Using Ordnance Survey Images As Backgrounds In Cartopy

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  • keywords:
    • software
    • ordnancesurvey
    • python
    • cartopy
    • matplotlib
    • PIL
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Previously I have posted about Replacing Cartopy’s Background Image and Adding Background Images Of Elevation (to Cartopy). These two previous efforts were relatively easy because the sets of background images that I was adding were all global, i.e., they were equirectangular images of the whole of the planet. Recently I wanted to have background images in my plots using the following free Ordnance Survey datasets:

This presented a problem because, firstly, the images do not have global extent and, secondly, the images do not use the equirectangular projection. Therefore, they need to be added to a plot using the ax.imshow() method in MatPlotLib with a custom extent and transform, rather than by using the (more user friendly) ax.background_img() method in Cartopy. I decided to write some Python scripts to convert the images into PNG images with sidecar JSON files of their extents (for easy usage later).

The following articles are worth a read too:

Firstly, I wrote the following three Python scripts to save the images contained within the three ZIP files as PNG images and to generate the sidecar JSON files.

To view this source code snippet without JavaScript you can either download “background-OS-images-miniscale.py” directly or view “background-OS-images-miniscale.py” on GitHub Gist.
To view this source code snippet without JavaScript you can either download “background-OS-images-overview.py” directly or view “background-OS-images-overview.py” on GitHub Gist.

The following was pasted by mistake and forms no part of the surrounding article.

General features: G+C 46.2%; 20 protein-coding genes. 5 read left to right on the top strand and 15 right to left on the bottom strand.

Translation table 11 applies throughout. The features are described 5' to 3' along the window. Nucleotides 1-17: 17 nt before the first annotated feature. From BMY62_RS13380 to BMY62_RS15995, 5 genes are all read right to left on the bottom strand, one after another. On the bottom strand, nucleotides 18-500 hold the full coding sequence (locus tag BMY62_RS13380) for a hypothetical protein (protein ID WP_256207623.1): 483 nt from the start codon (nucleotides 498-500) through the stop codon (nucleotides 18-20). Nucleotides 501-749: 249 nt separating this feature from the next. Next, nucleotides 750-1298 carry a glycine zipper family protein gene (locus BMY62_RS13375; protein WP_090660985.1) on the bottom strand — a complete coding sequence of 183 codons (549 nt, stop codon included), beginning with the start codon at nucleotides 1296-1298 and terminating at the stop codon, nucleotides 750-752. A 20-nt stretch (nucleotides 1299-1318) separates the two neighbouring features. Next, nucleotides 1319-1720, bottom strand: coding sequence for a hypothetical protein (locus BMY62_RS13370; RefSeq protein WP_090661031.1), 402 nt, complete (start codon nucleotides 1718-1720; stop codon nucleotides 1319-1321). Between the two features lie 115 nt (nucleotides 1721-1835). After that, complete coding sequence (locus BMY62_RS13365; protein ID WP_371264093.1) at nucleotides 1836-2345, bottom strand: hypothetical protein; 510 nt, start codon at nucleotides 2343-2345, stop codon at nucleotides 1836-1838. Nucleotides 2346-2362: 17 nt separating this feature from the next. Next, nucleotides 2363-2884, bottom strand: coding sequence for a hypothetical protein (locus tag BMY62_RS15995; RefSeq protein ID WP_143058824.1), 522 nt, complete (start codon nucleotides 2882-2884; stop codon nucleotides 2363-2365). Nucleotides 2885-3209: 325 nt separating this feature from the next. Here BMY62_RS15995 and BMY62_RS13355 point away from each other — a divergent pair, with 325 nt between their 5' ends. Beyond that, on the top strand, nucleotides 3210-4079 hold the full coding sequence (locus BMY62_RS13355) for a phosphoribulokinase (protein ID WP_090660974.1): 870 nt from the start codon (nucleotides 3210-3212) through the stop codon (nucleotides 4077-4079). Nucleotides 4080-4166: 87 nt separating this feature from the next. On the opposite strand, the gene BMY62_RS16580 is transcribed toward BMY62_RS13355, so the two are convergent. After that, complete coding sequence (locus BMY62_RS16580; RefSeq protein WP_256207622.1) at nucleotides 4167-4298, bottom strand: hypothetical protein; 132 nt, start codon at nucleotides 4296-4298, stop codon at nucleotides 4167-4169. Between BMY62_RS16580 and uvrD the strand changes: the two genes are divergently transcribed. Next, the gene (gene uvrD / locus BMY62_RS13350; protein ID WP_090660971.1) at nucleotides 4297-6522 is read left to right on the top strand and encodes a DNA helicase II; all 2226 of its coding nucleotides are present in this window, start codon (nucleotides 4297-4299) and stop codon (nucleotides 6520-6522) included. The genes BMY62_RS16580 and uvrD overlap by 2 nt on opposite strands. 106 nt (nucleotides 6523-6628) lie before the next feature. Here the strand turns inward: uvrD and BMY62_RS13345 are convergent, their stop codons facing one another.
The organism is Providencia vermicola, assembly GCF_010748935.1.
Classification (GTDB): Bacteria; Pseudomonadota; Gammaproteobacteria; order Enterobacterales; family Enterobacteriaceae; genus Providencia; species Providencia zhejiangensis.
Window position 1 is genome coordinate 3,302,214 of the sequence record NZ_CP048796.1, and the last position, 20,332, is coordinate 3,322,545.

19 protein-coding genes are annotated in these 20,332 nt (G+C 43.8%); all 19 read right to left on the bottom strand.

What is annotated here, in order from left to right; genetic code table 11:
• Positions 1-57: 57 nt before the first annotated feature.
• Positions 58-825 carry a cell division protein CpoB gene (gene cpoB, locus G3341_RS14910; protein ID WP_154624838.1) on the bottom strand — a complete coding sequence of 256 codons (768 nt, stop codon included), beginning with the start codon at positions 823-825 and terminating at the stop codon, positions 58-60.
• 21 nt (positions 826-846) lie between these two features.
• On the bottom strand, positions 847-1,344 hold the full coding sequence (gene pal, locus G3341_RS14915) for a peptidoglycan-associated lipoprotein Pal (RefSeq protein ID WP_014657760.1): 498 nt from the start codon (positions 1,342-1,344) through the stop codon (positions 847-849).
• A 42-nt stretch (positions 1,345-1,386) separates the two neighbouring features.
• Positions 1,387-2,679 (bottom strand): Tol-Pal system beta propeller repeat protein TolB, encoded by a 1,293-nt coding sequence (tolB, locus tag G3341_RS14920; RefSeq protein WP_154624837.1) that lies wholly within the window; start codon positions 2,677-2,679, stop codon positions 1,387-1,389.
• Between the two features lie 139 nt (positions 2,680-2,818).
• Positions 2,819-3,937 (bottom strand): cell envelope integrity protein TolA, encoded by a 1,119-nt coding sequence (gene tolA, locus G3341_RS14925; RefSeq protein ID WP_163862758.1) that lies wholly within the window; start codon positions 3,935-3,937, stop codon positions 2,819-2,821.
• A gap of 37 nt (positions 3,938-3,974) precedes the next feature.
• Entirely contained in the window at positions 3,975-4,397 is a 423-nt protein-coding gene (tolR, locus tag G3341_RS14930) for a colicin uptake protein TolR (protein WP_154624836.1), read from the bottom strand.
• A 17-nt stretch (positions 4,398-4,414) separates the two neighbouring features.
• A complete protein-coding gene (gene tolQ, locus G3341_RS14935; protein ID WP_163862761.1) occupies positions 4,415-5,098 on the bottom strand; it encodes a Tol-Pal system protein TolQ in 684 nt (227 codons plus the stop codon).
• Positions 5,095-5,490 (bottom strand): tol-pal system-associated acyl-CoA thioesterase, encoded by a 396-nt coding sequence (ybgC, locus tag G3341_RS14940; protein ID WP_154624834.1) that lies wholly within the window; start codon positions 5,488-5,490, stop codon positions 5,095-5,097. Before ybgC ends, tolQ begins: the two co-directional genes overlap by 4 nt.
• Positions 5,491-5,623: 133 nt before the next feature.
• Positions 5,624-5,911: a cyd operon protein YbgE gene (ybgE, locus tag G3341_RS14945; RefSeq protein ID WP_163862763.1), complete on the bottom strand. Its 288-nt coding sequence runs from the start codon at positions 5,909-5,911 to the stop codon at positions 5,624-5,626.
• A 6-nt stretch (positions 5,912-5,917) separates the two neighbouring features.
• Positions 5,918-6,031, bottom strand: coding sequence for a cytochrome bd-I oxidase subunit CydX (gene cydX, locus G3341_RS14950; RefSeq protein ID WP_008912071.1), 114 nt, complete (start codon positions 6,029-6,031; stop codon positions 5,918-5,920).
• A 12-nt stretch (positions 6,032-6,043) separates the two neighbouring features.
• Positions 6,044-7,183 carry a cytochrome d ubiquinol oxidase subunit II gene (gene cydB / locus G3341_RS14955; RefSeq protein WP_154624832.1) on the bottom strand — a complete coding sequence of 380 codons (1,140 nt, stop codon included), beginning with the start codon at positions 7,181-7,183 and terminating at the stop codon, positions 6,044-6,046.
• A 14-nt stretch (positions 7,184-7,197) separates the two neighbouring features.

To view this source code snippet without JavaScript you can either download “background-OS-images-raster.py” directly or view “background-OS-images-raster.py” on GitHub Gist.

These are the three sidecar JSON files that were generated. The JSON files are very simple: they just give the name of the colour PNG image, the name of the greyscale PNG image and the extent of the PNG images on the Ordnance Survey National Grid.

To view this source code snippet without JavaScript you can either download “miniscale.json” directly or view “miniscale.json” on GitHub Gist.
To view this source code snippet without JavaScript you can either download “overview.json” directly or view “overview.json” on GitHub Gist.
To view this source code snippet without JavaScript you can either download “raster.json” directly or view “raster.json” on GitHub Gist.

Secondly, as a demonstration of how to use these generated PNG images and JSON files, I wrote the following three Python scripts to make an example plot for each free Ordnance Survey dataset.

To view this source code snippet without JavaScript you can either download “example-background-OS-image-miniscale.py” directly or view “example-background-OS-image-miniscale.py” on GitHub Gist.
To view this source code snippet without JavaScript you can either download “example-background-OS-image-overview.py” directly or view “example-background-OS-image-overview.py” on GitHub Gist.
To view this source code snippet without JavaScript you can either download “example-background-OS-image-raster.py” directly or view “example-background-OS-image-raster.py” on GitHub Gist.

Below are the three example plots (showing radii around Derby Train Station) using the three free Ordnance Survey datasets.

Download:
  1. 512x447 (167.5 KiB)
  2. 1,024x893 (451.2 KiB)
  3. 1,730x1,509 (853.3 KiB)
Download:
  1. 512x447 (95.7 KiB)
  2. 1,024x893 (197.8 KiB)
  3. 1,730x1,509 (284.3 KiB)
Download:
  1. 512x447 (252.3 KiB)
  2. 1,024x893 (830.3 KiB)
  3. 1,730x1,509 (1.7 MiB)

I believe that the above examples (using the ax.imshow() method) are not too onerous for the user and I hope that this little project means that I will be using more relevant background images in some of my plots in future.